Everywhere you look, young companies are disrupting markets long dominated by incumbency. Whether it’s Netflix re-defining the television experience available to consumers, Amazon undercutting and stealing market share from high street retailers, Uber rapidly making strides in the mini-cab and taxi market, or Tesla challenging the petrol-burning tradition in the auto sector, change is afoot. And while we are in an era of evolution rather than invention, such evolution is arguably starker, more radical, and more disruptive to the status quo than any new creation could be.
Such disruption is widespread in Europe, and it is the region’s smaller companies that are leading the way. These businesses benefit from being flexible, dynamic, attractive destinations for talent, and are resolutely free of the bureaucracy and entrenched mediocrity that so often hampers their larger peers. They are perfectly equipped to take advantage of their larger counterparts’ flaws, too.
Indeed, by contrast, larger companies in Europe are hamstrung by heavy and rigid regulation, incumbency (the difficulty in getting rid of employees and upgrading) and having workforces equipped with incorrect or no-longer-relevant skillsets. Furthermore, such companies struggle to be nimble enough to keep up with the technological advancements that are rife in their business segments.
A MOUTH-WATERING PROSPECT
In the leisure industry, we invest in a German-listed Italian restaurant chain (you don’t find Italian restaurant chains in Italy, of course!), Vapiano, that prides itself on its fast and casual dining experience. Customers don’t need to book tables, the food and restaurant décor is of a consistently high standard – all dishes are prepared individually and in front of the customer – and as a result the business is busy taking market share from both lower quality stand-alone restaurants and larger chains which have lost their customer and quality focus. Founded just 15 years ago, Vapiano now has 180 restaurants in over 30 countries across five continents.
Elsewhere in the leisure industry, the hotel sector is a particularly fertile ground for would-be disruptors. Dalata, an Irish hotel group, is one such company busy making waves. With more than 60 hotels in the UK and Ireland, half of which are in Dublin, Dalata prides itself on competing on price without compromising on quality. Run by a highly experienced and savvy management team, the business consists of standardised three and four star hotels, all in city centre locations, and priced at highly competitive (and flexible) levels.
There is a big gap in the UK and Ireland between low end family-owned and run hotels and hostels, and high end corporate hotels. This is an area embraced by Dalata.
How are they disruptive? Well, they are managed to be full, not to be fancy and exclusive. Rooms are clean, comfortable and with an emphasis on the home comforts – excellent showers, comfortable bedding and so on – being provided without compromise. At the same time, though, there is a great attention to detail on cost, whether that’s on light bulbs or flooring or door fittings. It makes a huge difference. Dalata has imported booking and load management systems from the airline industry and, unlike many of its peers, is not a slave to online room vendors. As a result, its hotels boast occupancy rates well above industry levels.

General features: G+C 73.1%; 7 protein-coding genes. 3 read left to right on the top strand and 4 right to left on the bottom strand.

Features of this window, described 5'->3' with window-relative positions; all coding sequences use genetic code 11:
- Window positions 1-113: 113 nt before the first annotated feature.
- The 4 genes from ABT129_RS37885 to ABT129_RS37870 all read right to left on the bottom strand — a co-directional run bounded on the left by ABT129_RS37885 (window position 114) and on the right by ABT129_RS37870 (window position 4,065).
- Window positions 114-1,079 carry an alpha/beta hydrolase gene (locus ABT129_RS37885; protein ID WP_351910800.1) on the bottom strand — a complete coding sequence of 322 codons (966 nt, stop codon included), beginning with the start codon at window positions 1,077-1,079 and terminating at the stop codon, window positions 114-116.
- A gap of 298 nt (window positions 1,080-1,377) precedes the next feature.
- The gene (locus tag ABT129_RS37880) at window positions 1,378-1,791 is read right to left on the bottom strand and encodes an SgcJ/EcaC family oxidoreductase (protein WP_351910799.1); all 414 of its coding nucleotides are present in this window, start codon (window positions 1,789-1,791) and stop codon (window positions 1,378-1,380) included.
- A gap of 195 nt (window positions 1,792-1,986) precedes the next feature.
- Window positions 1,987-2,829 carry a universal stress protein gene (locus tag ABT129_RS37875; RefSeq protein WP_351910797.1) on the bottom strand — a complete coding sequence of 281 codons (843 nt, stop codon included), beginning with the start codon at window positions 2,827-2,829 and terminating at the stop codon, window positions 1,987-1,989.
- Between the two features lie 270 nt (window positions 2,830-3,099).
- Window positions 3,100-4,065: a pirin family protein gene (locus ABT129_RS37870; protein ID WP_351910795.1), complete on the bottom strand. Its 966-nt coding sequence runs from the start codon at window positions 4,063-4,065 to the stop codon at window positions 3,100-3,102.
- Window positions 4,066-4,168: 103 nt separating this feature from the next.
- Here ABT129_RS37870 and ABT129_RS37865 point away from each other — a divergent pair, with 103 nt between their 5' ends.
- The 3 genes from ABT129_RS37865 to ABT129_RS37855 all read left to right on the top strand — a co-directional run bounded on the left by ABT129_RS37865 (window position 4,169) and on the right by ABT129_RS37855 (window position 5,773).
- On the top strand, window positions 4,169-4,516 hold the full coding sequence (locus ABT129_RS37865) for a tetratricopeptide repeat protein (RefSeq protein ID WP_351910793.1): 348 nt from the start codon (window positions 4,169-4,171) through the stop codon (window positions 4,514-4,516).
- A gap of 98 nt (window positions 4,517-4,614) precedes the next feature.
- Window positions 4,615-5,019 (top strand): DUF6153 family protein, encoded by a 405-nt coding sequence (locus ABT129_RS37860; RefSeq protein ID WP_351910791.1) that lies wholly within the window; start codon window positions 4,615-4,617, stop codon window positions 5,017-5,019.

Banking on technology Disruptors are also at play in the banking sector. Norway’s Skandiabanken is a fine example: the company broke away from Swedish Skandiabanken in 2015 and is now Scandinavia’s largest internet-based bank.
Online only and free from the legacy assets and challenges that so often afflict Europe’s banks, Skandiabanken is an interesting case in that it does not disrupt on price – in fact, it is middle of the road. However, its focus on a quality banking offering, the usability of its app and the level of its online experience, coupled with market-leading innovation when it comes to financial product-creation, means that it is taking market share from big incumbents, most notably the cumbersome and inefficient savings banks.
THE ROAD AHEAD
Finally, the car rental sector is another segment of the market that has long been dominated by the same old names. But companies such as Sixt are ripping up the rule book. The German business has caught its rivals such as Avis and Hertz by surprise; with a focus on the customer (rather than on volume), no queues and the best (and often newest) cars, its footprint has grown massively across Europe in the past few years. Indeed, its fleet has grown 25% in the past two years and it now has more than 200,000 cars.
Sixt is also the biggest player in the European car-sharing market, with its DriveNow service boasting over a million members. Meanwhile, its car leasing business is taking market share in an area traditionally monopolised by car dealerships.
Across the European smaller company universe, we are seeing countless examples of disruption such as these, and the opportunities that they provide; it is a trend that is breathing fresh life into the small cap space.